As bad luck would have it, I was late for school the next day. As I crept to my desk to sit down, I felt eyes on me in the silence. Then someone hissed loudly, nastily: "What's she done to her hair?"

"Probably dyed it", came the contemptuous answer. I shrank into my seat.

Early over-enthusiastic disasters behind me, I still henna my hair from time to time. The side-effects are always the same: it creates a terrible mess, with glops of muddy matter dropped everywhere by my careless hands; it's very strong and can dye your scalp if you let it; and it has a powerful smell, which doesn't wash off for a few days. But henna leaves my hair feeling soft and looking healthy, in pleasant shades of red which shine in the sun enough to gladden my shallow little heart.

[Picture from Tim Burton's fashion shoot for Harper's Bazaar]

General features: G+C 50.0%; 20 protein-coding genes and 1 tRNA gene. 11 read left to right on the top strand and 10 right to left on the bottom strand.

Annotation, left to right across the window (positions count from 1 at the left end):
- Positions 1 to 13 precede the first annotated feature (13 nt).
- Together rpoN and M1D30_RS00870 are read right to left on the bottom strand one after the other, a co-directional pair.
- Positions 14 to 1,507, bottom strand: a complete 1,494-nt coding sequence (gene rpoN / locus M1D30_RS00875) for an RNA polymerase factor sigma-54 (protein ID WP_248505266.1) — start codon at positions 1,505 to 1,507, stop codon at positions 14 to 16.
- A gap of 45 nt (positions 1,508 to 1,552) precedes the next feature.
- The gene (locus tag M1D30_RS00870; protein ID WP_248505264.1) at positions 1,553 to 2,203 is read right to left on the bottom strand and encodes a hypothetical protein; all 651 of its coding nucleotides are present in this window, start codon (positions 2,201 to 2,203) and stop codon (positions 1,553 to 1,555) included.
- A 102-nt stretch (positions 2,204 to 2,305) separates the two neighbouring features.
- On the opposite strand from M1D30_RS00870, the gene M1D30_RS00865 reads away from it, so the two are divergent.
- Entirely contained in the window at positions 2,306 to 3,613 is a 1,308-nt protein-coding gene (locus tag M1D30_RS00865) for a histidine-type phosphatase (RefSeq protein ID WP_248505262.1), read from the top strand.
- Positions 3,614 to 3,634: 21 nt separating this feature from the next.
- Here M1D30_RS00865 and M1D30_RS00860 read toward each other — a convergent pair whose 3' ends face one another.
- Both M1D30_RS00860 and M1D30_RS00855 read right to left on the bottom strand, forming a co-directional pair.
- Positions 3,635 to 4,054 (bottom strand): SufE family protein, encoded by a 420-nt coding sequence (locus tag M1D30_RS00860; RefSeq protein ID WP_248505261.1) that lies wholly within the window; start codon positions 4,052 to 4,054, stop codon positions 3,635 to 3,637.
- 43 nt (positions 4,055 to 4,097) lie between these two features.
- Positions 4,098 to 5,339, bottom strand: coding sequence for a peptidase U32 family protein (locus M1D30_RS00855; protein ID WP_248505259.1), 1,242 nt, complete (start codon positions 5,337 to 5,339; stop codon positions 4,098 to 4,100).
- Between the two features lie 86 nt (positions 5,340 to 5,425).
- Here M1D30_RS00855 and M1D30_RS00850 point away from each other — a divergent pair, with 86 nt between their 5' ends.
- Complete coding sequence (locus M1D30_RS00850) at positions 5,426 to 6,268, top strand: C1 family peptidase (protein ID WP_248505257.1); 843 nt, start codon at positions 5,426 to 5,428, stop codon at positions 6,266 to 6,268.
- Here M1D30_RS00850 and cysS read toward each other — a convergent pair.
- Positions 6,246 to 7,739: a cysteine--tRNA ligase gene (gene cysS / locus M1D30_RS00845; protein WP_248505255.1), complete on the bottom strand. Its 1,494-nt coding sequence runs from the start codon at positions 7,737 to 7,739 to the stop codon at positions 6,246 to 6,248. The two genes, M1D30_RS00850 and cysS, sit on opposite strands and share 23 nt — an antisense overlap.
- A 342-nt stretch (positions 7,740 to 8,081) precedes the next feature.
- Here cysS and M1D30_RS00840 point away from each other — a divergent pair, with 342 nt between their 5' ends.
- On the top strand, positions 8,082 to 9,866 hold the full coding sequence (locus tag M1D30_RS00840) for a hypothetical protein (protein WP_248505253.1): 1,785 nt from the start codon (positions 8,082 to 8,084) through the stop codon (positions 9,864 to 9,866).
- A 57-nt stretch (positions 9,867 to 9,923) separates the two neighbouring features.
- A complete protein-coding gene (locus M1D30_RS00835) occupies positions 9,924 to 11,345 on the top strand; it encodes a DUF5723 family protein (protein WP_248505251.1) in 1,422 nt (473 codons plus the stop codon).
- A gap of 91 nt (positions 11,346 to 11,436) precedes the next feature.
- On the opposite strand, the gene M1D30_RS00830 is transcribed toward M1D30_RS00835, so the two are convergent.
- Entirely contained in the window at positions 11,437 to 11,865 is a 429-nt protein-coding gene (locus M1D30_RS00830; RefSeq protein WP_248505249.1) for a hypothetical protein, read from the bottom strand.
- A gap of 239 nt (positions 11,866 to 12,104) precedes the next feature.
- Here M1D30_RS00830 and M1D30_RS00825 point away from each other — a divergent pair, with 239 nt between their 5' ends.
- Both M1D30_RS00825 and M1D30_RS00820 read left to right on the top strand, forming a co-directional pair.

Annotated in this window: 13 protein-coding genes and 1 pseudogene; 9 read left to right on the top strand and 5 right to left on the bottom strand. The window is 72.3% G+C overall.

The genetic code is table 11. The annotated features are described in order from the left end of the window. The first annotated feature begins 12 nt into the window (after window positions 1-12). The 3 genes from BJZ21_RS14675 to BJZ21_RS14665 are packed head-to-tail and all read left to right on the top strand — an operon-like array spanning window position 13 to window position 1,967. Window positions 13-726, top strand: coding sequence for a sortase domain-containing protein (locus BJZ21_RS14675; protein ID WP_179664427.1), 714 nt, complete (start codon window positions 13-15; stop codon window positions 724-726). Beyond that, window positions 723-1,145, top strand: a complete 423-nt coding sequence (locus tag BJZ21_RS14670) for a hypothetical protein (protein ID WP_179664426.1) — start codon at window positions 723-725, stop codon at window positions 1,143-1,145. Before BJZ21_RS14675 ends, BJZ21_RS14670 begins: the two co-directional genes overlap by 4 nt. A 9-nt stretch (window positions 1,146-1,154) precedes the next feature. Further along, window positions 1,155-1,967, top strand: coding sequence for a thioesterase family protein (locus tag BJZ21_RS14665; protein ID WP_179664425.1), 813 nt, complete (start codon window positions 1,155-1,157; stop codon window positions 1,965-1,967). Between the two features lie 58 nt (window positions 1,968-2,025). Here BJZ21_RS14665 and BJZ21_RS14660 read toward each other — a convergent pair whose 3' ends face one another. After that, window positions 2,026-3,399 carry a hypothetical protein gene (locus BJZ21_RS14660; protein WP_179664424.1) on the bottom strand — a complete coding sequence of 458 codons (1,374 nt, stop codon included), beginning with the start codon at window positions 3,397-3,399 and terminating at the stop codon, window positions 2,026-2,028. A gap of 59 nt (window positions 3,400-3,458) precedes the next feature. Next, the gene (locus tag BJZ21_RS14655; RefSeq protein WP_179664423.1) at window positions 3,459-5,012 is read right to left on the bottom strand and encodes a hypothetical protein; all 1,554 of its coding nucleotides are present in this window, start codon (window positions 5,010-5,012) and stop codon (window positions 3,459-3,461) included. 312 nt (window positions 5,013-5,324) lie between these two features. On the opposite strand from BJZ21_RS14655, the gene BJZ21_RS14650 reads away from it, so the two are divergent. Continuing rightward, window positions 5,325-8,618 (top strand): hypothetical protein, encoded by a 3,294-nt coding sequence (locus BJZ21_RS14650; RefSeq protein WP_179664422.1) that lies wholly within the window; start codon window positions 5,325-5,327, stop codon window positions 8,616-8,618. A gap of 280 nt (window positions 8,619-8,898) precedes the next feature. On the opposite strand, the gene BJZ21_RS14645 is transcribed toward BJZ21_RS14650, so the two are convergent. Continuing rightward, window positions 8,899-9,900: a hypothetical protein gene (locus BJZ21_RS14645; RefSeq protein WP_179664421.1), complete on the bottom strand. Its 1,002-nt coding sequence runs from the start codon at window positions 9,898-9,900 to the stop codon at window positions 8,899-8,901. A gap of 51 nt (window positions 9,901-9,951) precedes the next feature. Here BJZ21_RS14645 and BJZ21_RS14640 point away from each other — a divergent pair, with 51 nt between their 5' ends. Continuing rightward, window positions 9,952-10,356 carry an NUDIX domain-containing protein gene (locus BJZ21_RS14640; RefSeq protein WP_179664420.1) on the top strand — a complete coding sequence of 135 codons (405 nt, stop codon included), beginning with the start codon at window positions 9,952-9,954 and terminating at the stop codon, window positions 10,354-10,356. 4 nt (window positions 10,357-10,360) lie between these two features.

Sunday, April 11, 2010

Dulce et decorum est

Bent double, like old beggars under sacks,
Knock-kneed, coughing like hags, we cursed through sludge,
Till on the haunting flares we turned our backs
And towards our distant rest began to trudge.
Men marched asleep. Many had lost their boots
But limped on, blood-shod. All went lame; all blind;
Drunk with fatigue; deaf even to the hoots
Of tired, outstripped Five-Nines that dropped behind.

Gas! Gas! Quick, boys! – An ecstasy of fumbling,
Fitting the clumsy helmets just in time;
But someone still was yelling out and stumbling,
And flound'ring like a man in fire or lime . . .
Dim, through the misty panes and thick green light,
As under a green sea, I saw him drowning.
In all my dreams, before my helpless sight,
He plunges at me, guttering, choking, drowning.

If in some smothering dreams you too could pace
Behind the wagon that we flung him in,
And watch the white eyes writhing in his face,
His hanging face, like a devil's sick of sin;
If you could hear, at every jolt, the blood
Come gargling from the froth-corrupted lungs,
Obscene as cancer, bitter as the cud
Of vile, incurable sores on innocent tongues,
My friend, you would not tell with such high zest
To children ardent for some desperate glory,
The old Lie: Dulce et Decorum est
Pro patria mori.

Wilfred Owen (18 March 1893 – 4 November 1918)